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PFA head Jeff Borris says three factions vying to organize fighters is ‘good news for the UFC’

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Esther Lin, MMA Fighting

The MMA Fighters Association started up nearly a decade ago. The Professional Fighters Association kicked off in August. And last week, the MMA Athletes Association launched via a conference call with significant buzz.

All the groups want to represent the interest of fighters against promoters. Most have similar goals, though there are many conflicts on how to achieve them. The MMAFA and MMAAA are associations, while the PFA is a prospective union.

On Wednesday, a group of lawyers representing fighters in an antitrust case (many of whom are in the MMAFA) against the UFC sent a cease-and-desist letter to the MMAAA. The MMAAA responded with a statement hours later.

The MMAFA and PFA have been at odds, too, on social media. The conflict between the groups have been public. And none of that is good news for the fighters, according to PFA founder Jeff Borris.

"I think that although the heart and the intentions of all three factions might be in the right place, all this does is setback the movement because I think it muddies the waters and provides confusion for the fighters," Borris told MMA Fighting on Wednesday.

The lawyers representing fighters in the antitrust suit are alleging that the MMAAA, particularly former Bellator front man Bjorn Rebney and agents from the Creative Artists Agency (CAA), met with them a year ago, wanting to be part of the case and hoping to reap the benefits of a potential financial reward. The MMAAA said in its statement that the lawyers were the ones who reached out and then "made clear that they did not share the MMAAA's vision.

"They are focused on a short-term monetary recovery, of which they will seek 33%, and then they are gone from this sport," the MMAAA statement read. "We parted ways at that point."

The MMAFA is focused on the antitrust case against the UFC and bringing boxing's Ali Act protections to MMA. The MMAAA wants a settlement from the UFC for past and current fighters, a more even share of the UFC's revenue, and eventually a collective-bargaining agreement. Both, for now, want to be trade associations.

The PFA, on the other hand, is holding firm that a union is the correct way to go. To do that, it will likely have to argue in court that fighters are employees and not independent contractors, which is the UFC's insistence. Rebney said on the MMAAA's call last week that it's a process that could take four or five years. Borris still believes that is the correct way to proceed, because the UFC would have to legally negotiate with a union.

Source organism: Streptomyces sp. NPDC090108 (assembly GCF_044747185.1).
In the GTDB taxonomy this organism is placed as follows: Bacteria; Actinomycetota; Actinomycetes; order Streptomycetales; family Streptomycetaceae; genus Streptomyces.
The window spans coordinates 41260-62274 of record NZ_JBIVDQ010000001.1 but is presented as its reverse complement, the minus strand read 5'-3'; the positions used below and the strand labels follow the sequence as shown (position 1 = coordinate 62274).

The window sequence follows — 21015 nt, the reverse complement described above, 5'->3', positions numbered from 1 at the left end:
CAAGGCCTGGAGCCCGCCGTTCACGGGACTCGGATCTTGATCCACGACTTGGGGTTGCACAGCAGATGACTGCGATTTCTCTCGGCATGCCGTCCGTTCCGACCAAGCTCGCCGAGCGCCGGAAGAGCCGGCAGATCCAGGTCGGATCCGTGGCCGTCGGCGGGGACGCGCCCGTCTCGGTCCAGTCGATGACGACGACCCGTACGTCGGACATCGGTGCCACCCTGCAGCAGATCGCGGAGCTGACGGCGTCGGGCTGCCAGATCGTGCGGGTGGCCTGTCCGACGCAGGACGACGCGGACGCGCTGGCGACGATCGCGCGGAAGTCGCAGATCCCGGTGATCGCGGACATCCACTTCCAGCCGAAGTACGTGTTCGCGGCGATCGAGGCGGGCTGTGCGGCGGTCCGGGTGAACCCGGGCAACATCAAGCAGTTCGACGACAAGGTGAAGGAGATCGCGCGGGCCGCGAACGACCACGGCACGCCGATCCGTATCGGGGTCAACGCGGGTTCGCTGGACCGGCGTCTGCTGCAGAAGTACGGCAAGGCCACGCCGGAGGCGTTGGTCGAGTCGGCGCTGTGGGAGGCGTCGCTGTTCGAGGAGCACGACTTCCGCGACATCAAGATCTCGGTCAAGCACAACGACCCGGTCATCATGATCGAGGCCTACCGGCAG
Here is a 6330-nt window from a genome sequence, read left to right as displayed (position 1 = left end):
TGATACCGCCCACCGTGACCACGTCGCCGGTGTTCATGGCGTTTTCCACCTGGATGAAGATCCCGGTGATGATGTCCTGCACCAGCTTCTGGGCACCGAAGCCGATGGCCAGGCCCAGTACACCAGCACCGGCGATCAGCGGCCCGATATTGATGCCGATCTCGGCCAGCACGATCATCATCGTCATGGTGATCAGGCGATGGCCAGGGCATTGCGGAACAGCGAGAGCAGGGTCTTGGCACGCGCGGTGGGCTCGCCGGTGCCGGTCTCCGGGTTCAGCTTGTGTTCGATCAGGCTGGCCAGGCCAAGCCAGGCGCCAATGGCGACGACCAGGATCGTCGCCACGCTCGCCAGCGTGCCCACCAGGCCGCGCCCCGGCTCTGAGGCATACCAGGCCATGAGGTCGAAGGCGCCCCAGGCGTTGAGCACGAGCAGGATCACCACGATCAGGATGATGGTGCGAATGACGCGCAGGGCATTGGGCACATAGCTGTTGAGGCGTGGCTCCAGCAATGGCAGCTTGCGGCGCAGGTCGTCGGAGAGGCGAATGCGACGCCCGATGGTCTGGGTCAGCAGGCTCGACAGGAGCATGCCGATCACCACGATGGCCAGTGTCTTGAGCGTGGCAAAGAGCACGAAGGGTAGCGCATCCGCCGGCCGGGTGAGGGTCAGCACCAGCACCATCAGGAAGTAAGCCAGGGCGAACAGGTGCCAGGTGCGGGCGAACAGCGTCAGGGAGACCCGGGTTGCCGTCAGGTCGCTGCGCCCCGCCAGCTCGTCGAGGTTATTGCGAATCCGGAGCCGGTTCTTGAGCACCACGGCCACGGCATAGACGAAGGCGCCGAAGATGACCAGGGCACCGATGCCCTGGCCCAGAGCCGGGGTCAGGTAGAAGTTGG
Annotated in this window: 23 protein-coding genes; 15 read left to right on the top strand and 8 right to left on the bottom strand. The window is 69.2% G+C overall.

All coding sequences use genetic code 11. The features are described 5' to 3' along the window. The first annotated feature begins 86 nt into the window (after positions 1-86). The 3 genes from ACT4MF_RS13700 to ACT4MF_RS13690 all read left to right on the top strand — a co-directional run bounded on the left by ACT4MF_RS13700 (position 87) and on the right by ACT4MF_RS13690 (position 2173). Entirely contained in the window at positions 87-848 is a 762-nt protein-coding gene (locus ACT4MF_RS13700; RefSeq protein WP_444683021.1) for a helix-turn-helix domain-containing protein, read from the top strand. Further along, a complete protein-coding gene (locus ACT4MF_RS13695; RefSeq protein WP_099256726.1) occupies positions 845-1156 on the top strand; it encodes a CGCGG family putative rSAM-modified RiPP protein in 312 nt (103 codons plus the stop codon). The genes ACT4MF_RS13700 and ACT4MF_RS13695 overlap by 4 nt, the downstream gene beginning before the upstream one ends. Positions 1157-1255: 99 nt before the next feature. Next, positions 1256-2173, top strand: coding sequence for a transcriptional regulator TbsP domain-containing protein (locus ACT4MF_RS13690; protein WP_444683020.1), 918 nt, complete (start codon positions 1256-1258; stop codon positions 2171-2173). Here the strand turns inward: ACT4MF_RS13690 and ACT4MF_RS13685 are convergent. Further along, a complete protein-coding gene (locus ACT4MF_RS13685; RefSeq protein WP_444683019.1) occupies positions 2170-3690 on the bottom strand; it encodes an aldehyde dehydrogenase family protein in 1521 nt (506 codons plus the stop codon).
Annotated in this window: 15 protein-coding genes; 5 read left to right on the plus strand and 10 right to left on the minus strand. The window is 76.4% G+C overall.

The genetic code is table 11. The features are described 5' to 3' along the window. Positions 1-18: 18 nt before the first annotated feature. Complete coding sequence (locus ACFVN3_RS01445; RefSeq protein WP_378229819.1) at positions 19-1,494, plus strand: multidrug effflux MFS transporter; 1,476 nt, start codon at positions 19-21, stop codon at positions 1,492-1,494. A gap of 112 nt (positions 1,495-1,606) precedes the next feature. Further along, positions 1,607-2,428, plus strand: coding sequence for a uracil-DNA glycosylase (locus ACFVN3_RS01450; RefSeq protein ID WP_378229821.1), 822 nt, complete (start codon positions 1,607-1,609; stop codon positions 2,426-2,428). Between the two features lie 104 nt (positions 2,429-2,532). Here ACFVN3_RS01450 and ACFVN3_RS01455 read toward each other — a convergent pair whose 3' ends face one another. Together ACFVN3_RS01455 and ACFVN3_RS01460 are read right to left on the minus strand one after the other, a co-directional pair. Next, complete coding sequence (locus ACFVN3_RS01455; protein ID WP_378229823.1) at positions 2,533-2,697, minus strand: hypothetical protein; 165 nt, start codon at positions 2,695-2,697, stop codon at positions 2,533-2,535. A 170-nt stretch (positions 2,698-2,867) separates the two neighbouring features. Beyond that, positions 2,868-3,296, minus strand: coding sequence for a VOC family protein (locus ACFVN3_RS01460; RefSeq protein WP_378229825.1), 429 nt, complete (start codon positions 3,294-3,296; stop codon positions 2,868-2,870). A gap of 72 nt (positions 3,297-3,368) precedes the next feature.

"The difference between the associations and a union is the associations have no teeth," Borris said. "Unless you're recognized by the National Labor Relations Board, where the employer is compelled to bargain in good faith with the employees, the associations have no teeth. They're voluntary. You can join, you don't have to join. Being a part of a union that's certified by the National Labor Relations Board is totally different."

Rebney did say that the MMAAA would become a union eventually, once the UFC reached out to it voluntarily to get itself an antitrust exemption.

Borris said he has no plans to contact officials from the MMAFA or the MMAAA. He did seem to agree with the MMAAA's public-relations strategy. Five prominent fighters — Georges St-Pierre, Tim Kennedy, Donald Cerrone, Cain Velasquez and T.J. Dillashaw — were a part of their conference call announcement. All will be part of the association's first board, though Cerrone backed off that Wednesday.

"What's interesting about the fighters and the anonymity, this overwhelming fear the fighters have of retaliation from the UFC, eventually they're gonna have to stand up to these bullies," Borris said. "I know that after speaking with many mixed martial artists, many of them actually went into these disciplines because they were bullied as small children. This was a way for them to learn self defense and protect themselves. They understand what it is to be bullied and to stand up. Well, there comes a time and a place for these fighters to have to stand up. So the anonymity is gonna have to go out the window sooner or later."

All three organizations do have the same basic belief, that fighters are not getting their fair share from the UFC and are being mistreated. Borris said he will soon be releasing a statement about the current state of the PFA amidst all the recent drama involving new groups.

"Right now," he said, "the fighters are in a rear-naked choke from the UFC and they can't even tap out."

The UFC has not commented officially on any of the organizations, though UFC president Dana White lashed out at Rebney and the MMAAA during the UFC Unfiltered podcast Wednesday.

"Listen, I don't know enough about it to really speak on it," White said. "The only thing I need to know is the biggest scumbag in the history of combat sports — Bjork — is involved in this thing.

"And if you're a fighter — listen, there's three unions out there now all battling against each other. And if you're a fighter, these guys are all looking to get in your pocket. It's another business, it's a business where guys are going to make money. And if you're a fighter and this is what you want to do, you've got to figure out whose hand you want in your pocket. And I guarantee you, you don't want Bjork's hand in your pocket. You know what I mean?"